• Potential Amendments to the CWA? The White House and the EPA issued statements critical of the implications of the Sackett II The Biden administration criticized the decision and claimed it will “take our country backwards” by putting the nations “wetlands—and the rivers, streams, lakes, and ponds connected to them—at risk of pollution and destruction, jeopardizing the sources of clean water that millions of American families, farmers, and businesses rely on.”41 EPA Administrator Michael S. Regan voiced his disappointment in the decision and stated that a common sense, science-based definition of WOTUS is essential.42 These statements suggest that, if the Democrats take control of the House in 2024 and maintain the Senate and the presidency, they may pursue amendments to the CWA to cover additional wetlands not considered WOTUS under Sackett II.

For more information and guidance in light of the Sackett II decision, please contact Brownstein.

1 Rapanos v. United States, 547 U. S. 715 (2006).

2 Sackett v. EPA, 598 U.S. __, No. 21-454, slip. op. at 27 (May 25, 2023) (Alito, J.) (“Sackett II slip op.”).

3 For more discussion of these standards, see Brownstein’s What’s in a Name?: Biden Administration Publishes Final WOTUS Rule.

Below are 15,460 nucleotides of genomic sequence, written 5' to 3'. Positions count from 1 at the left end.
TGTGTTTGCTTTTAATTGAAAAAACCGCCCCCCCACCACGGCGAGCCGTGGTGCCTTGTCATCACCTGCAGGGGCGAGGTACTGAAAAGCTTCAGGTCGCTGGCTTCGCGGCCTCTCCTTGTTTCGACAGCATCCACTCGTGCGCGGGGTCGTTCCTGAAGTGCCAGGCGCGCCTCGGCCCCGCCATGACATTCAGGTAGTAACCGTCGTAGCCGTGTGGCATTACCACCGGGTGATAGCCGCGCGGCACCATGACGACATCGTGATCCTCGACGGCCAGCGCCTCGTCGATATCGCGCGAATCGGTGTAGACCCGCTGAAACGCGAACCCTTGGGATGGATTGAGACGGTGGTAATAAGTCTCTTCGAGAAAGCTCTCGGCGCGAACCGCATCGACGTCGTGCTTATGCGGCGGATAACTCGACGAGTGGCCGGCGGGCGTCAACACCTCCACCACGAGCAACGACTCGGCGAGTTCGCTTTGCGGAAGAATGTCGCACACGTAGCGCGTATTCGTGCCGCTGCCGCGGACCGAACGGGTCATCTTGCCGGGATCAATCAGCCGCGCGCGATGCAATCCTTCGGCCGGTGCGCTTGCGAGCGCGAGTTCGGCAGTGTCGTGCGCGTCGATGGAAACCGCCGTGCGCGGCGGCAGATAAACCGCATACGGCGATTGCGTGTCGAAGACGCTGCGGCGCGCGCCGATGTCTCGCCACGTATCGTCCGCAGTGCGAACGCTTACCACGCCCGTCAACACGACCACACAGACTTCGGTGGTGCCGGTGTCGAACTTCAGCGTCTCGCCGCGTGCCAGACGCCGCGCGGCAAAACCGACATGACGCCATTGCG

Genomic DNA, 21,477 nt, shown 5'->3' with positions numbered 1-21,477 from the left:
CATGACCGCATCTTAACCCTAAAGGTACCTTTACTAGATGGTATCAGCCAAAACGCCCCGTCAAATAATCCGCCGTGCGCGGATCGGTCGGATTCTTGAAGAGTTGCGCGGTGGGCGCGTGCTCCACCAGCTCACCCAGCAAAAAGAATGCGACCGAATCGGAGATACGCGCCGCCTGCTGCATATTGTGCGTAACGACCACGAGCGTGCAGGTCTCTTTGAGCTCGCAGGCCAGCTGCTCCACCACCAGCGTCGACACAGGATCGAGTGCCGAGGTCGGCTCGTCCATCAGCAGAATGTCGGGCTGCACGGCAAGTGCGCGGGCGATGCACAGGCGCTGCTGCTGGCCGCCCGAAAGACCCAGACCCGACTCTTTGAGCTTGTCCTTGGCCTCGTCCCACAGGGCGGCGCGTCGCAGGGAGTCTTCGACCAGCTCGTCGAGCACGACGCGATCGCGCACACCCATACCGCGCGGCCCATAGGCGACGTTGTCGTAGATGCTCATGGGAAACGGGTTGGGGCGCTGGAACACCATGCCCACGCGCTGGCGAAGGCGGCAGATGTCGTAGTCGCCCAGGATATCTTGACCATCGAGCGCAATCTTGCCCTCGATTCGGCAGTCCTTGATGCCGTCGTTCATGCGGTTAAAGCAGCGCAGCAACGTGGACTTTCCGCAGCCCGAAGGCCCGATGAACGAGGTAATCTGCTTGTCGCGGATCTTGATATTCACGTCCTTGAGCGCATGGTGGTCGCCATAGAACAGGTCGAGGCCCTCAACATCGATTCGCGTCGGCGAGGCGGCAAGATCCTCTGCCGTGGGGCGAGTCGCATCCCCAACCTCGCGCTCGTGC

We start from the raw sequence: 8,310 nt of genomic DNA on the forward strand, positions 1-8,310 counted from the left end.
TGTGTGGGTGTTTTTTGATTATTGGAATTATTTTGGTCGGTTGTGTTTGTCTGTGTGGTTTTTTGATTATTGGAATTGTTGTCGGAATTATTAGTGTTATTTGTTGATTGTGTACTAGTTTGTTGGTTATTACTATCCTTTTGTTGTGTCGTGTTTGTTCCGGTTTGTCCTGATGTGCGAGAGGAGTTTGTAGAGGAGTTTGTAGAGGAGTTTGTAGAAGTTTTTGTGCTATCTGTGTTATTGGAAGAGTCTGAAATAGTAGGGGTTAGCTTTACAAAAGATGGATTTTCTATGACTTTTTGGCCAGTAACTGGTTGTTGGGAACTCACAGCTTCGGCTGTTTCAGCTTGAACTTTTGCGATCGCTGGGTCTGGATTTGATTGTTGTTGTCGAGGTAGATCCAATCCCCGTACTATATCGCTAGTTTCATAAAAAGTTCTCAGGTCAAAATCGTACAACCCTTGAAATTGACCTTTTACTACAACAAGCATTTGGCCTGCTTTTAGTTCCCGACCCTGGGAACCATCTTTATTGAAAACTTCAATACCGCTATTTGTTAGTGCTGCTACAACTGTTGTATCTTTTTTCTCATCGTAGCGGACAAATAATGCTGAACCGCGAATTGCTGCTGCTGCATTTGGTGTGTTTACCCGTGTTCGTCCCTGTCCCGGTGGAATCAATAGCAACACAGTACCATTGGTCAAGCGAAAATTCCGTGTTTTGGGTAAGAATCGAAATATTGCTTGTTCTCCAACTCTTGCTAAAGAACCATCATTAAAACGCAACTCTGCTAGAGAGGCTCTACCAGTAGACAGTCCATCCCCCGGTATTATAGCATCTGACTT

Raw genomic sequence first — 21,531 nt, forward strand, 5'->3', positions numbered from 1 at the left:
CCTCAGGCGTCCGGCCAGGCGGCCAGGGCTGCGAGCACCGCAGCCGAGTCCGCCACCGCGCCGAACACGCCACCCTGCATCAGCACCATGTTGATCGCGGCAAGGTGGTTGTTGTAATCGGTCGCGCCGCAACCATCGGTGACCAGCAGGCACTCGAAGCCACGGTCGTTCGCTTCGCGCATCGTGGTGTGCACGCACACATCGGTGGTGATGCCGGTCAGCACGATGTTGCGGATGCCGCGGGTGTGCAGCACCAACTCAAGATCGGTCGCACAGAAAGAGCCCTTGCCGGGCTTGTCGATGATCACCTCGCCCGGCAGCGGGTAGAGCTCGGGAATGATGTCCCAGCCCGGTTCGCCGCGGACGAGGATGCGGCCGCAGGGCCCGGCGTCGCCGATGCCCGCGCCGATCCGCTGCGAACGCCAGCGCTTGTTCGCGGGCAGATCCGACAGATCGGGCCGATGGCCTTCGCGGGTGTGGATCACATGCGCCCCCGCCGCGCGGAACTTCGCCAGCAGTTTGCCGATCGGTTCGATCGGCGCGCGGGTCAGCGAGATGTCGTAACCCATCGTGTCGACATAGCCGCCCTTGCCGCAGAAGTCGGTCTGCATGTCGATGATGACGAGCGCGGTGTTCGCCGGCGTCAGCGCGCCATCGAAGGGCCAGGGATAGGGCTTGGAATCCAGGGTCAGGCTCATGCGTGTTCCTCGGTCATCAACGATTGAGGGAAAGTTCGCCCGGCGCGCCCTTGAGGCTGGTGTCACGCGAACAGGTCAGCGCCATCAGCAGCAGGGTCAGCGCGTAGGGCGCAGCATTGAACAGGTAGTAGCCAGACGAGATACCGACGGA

4 The Fourth Circuit has not officially adopted a position on Rapanos, and arguably the Ninth Circuit would entertain an argument that jurisdiction would also be proper under the Scalia plurality.

5 The Sixth Circuit has not officially taken a position on Rapanos, but it was critical of decisions that applied Marks v. United States, 430 U.S. 188 (1977), to determine that Kennedy’s concurrence is the narrowest possible grounds.

6 The Fifth Circuit has not officially taken a position, and its one decision in the criminal context showed that jurisdiction would have been proper under all three tests.

7SeeZdziebloski v. Town of East Greenbush, 2017 WL 1968672 at *5 (N.D.N.Y. May 17, 2017) (finding that the plaintiff did not submit admissible evidence to prove jurisdiction under either the significant nexus standard or relatively permanent standard).

8Sackett v. EPA, 566 U. S. 120, 132 (2012).

9 Id.

10 Sackett v. EPA, No. 2:08-CV-00185-EJL, 2019 WL 13026870 (D. Idaho, Mar. 31, 2019).

11Sackett v. EPA, 8 F.4th 1075, 1091–93 (9th Cir. 2021).

12Sackett II slip op. at 27.

13Id. at 27–28.

14Sackett II slip op. at 15–16.

15 Id. at 18.

16 Id. at 19.

17 Id. at 21, quoting Rapanos, 547 U.S. at 742.

18 Id. at 22.

19 Id. at 22–23.

20 Id. at 23.